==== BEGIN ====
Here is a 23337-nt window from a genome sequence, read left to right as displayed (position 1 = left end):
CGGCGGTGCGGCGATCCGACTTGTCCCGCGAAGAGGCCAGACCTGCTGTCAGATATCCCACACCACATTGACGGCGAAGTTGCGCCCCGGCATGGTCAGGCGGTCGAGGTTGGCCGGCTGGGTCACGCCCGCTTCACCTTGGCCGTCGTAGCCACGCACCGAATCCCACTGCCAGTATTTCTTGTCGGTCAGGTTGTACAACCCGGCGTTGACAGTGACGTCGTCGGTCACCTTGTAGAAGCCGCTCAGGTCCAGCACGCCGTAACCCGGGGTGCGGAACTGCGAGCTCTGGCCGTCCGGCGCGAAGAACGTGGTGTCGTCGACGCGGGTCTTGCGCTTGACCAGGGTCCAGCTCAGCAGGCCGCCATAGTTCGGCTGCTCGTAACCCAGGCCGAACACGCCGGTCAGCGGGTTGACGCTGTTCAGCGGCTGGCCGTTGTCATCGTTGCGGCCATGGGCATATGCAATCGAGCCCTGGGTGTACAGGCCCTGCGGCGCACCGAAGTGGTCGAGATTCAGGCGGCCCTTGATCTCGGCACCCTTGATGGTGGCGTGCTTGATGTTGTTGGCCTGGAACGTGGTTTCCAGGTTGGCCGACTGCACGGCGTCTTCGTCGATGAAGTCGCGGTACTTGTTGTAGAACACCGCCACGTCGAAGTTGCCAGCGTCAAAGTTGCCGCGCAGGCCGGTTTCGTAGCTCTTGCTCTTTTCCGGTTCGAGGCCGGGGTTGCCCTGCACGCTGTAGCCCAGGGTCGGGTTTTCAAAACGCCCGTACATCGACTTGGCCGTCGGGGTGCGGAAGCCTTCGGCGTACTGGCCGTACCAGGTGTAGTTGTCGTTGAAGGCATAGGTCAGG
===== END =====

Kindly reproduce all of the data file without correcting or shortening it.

Here is a 23337-nt window from a genome sequence, read left to right as displayed (position 1 = left end):
CGGCGGTGCGGCGATCCGACTTGTCCCGCGAAGAGGCCAGACCTGCTGTCAGATATCCCACACCACATTGACGGCGAAGTTGCGCCCCGGCATGGTCAGGCGGTCGAGGTTGGCCGGCTGGGTCACGCCCGCTTCACCTTGGCCGTCGTAGCCACGCACCGAATCCCACTGCCAGTATTTCTTGTCGGTCAGGTTGTACAACCCGGCGTTGACAGTGACGTCGTCGGTCACCTTGTAGAAGCCGCTCAGGTCCAGCACGCCGTAACCCGGGGTGCGGAACTGCGAGCTCTGGCCGTCCGGCGCGAAGAACGTGGTGTCGTCGACGCGGGTCTTGCGCTTGACCAGGGTCCAGCTCAGCAGGCCGCCATAGTTCGGCTGCTCGTAACCCAGGCCGAACACGCCGGTCAGCGGGTTGACGCTGTTCAGCGGCTGGCCGTTGTCATCGTTGCGGCCATGGGCATATGCAATCGAGCCCTGGGTGTACAGGCCCTGCGGCGCACCGAAGTGGTCGAGATTCAGGCGGCCCTTGATCTCGGCACCCTTGATGGTGGCGTGCTTGATGTTGTTGGCCTGGAACGTGGTTTCCAGGTTGGCCGACTGCACGGCGTCTTCGTCGATGAAGTCGCGGTACTTGTTGTAGAACACCGCCACGTCGAAGTTGCCAGCGTCAAAGTTGCCGCGCAGGCCGGTTTCGTAGCTCTTGCTCTTTTCCGGTTCGAGGCCGGGGTTGCCCTGCACGCTGTAGCCCAGGGTCGGGTTTTCAAAACGCCCGTACATCGACTTGGCCGTCGGGGTGCGGAAGCCTTCGGCGTACTGGCCGTACCAGGTGTAGTTGTCGTTGAAGGCATAGGTCAGG